By Shi Wen Xing
Everyone has heard of the dietary requirements each day for carbohydrates, fats, and protein, but the body’s requirement of iodine is just as important. Iodine is a trace element in our bodies that needs to be replenished through eating foods such as seafood and cow milk. Iodine is necessary to synthesize thyroid hormones. If there is a lack of iodine in the body, iodine deficiency diseases, such as goiter, can result.
Goiter is a disease that affects 187 million people throughout the world, about 2.7% of the entire human population. There are some areas that are highly affected, including most of Africa, Mongolia, and areas away from modern day civilization, such as Tibet. These areas are unable to get access to foods that contain iodine. Iodine deficiency causes a low amount of thyroxine to be produced, causing thyroid stimulating hormone (TSH) to increase in concentration. The result is a thyroid gland that swells larger than normal.
There are multiple causes for iodine deficiency, and people need to be aware when they are at a higher risk of iodine deficiency. Pregnancy is one of the biggest causes of iodine deficiency, because an increased intake of iodine is necessary to keep both the mother and the fetus healthy. Vegans also are at a higher risk than others because food products such as milk, eggs, and seafood, are the most common foods that contain iodine. Mountainous regions also have a lower concentration of iodine in the soil, so crops grown there will have low levels of iodine.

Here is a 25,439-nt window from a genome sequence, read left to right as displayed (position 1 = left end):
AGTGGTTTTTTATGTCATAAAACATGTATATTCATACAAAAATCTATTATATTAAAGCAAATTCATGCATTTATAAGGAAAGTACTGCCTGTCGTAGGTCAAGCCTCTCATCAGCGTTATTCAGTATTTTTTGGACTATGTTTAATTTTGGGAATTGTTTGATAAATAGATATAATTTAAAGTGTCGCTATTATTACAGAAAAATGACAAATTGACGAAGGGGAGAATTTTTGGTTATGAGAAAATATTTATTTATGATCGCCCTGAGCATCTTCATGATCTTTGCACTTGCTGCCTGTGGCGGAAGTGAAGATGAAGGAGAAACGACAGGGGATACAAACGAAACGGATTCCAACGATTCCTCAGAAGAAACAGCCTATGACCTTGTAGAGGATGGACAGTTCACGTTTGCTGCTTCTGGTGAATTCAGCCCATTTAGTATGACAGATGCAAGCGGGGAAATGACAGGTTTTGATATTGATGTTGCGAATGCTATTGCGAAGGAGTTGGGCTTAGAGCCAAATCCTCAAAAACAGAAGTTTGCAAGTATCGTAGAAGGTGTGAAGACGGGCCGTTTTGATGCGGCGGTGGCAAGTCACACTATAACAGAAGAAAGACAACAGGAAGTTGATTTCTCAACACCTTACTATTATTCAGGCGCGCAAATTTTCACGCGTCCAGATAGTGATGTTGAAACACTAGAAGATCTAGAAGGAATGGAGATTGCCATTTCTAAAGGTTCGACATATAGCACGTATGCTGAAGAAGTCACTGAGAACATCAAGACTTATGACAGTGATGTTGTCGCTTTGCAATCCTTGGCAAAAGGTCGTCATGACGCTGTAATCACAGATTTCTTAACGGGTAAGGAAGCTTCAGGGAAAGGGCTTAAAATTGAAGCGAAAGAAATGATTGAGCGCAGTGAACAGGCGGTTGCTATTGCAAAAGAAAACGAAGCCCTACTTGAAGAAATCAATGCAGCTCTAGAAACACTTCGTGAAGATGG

There are signs that may indicate that one has iodine deficiency, including difficulty in breathing, swallowing, and coughing. An overactive thyroid gland that results from goiter may also cause signs to appear such as nervousness, increased sweating, fatigue, and weight loss. Iodine deficiencies may also cause complications in pregnancy, and developmental issues of children from these pregnancies. The children may have mental problems, slow growth, and speech and hearing problems.
Luckily in the United States and many other developed countries, there are few extreme cases of iodine deficiency. This is because starting in 1920, the United States government pushed companies that produced salt to add iodine. The change was relatively smooth, because adding iodine to the salt was a negligible cost, about three cents per ton. Along with salts containing iodine, eating an iodine-rich diet is necessary. Moreover, if iodine is not sufficient from the diet, iodine supplements may also be necessary.
While there may not be many extreme cases of iodine deficiency throughout the world, iodine deficiency still may be widespread. The World Health Organization approximates that nearly 72 percent of the world’s population is iodine deficient in some amount. These iodine deficiencies may cause low energy, depression, dry skin, poor immunity, and muscle weakness. Therefore, people of all ages should be educated about the importance of iodine. When the risks are understood by the masses, the resulting problems will consequently be alleviated.